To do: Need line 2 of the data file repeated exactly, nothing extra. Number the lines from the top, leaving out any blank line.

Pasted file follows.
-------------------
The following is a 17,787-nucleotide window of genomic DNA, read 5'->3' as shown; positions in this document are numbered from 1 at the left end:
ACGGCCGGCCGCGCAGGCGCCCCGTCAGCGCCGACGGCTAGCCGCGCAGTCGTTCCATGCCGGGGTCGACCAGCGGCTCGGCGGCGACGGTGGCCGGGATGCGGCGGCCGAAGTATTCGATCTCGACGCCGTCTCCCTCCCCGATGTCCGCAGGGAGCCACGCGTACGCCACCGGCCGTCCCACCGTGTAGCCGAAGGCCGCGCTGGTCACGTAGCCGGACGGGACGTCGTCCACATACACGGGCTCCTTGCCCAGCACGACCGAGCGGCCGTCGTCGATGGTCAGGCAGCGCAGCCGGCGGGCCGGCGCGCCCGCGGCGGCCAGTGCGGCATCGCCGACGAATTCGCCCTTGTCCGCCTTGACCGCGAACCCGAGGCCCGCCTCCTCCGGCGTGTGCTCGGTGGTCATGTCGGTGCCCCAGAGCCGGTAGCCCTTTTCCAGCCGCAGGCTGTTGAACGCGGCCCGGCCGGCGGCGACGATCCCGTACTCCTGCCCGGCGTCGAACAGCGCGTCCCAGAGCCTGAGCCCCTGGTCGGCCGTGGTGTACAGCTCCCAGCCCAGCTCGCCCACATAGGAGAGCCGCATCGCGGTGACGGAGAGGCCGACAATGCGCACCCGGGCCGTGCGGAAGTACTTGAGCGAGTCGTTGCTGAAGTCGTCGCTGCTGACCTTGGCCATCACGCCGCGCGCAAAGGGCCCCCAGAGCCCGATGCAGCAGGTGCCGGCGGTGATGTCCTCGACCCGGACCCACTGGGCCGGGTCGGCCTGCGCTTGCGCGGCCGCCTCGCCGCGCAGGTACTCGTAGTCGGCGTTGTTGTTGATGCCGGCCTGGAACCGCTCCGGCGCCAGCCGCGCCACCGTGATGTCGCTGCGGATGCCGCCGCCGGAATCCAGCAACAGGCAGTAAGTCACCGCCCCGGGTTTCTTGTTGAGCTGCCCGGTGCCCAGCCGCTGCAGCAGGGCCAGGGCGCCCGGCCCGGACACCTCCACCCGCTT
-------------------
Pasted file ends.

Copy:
ACGGCCGGCCGCGCAGGCGCCCCGTCAGCGCCGACGGCTAGCCGCGCAGTCGTTCCATGCCGGGGTCGACCAGCGGCTCGGCGGCGACGGTGGCCGGGATGCGGCGGCCGAAGTATTCGATCTCGACGCCGTCTCCCTCCCCGATGTCCGCAGGGAGCCACGCGTACGCCACCGGCCGTCCCACCGTGTAGCCGAAGGCCGCGCTGGTCACGTAGCCGGACGGGACGTCGTCCACATACACGGGCTCCTTGCCCAGCACGACCGAGCGGCCGTCGTCGATGGTCAGGCAGCGCAGCCGGCGGGCCGGCGCGCCCGCGGCGGCCAGTGCGGCATCGCCGACGAATTCGCCCTTGTCCGCCTTGACCGCGAACCCGAGGCCCGCCTCCTCCGGCGTGTGCTCGGTGGTCATGTCGGTGCCCCAGAGCCGGTAGCCCTTTTCCAGCCGCAGGCTGTTGAACGCGGCCCGGCCGGCGGCGACGATCCCGTACTCCTGCCCGGCGTCGAACAGCGCGTCCCAGAGCCTGAGCCCCTGGTCGGCCGTGGTGTACAGCTCCCAGCCCAGCTCGCCCACATAGGAGAGCCGCATCGCGGTGACGGAGAGGCCGACAATGCGCACCCGGGCCGTGCGGAAGTACTTGAGCGAGTCGTTGCTGAAGTCGTCGCTGCTGACCTTGGCCATCACGCCGCGCGCAAAGGGCCCCCAGAGCCCGATGCAGCAGGTGCCGGCGGTGATGTCCTCGACCCGGACCCACTGGGCCGGGTCGGCCTGCGCTTGCGCGGCCGCCTCGCCGCGCAGGTACTCGTAGTCGGCGTTGTTGTTGATGCCGGCCTGGAACCGCTCCGGCGCCAGCCGCGCCACCGTGATGTCGCTGCGGATGCCGCCGCCGGAATCCAGCAACAGGCAGTAAGTCACCGCCCCGGGTTTCTTGTTGAGCTGCCCGGTGCCCAGCCGCTGCAGCAGGGCCAGGGCGCCCGGCCCGGACACCTCCACCCGCTT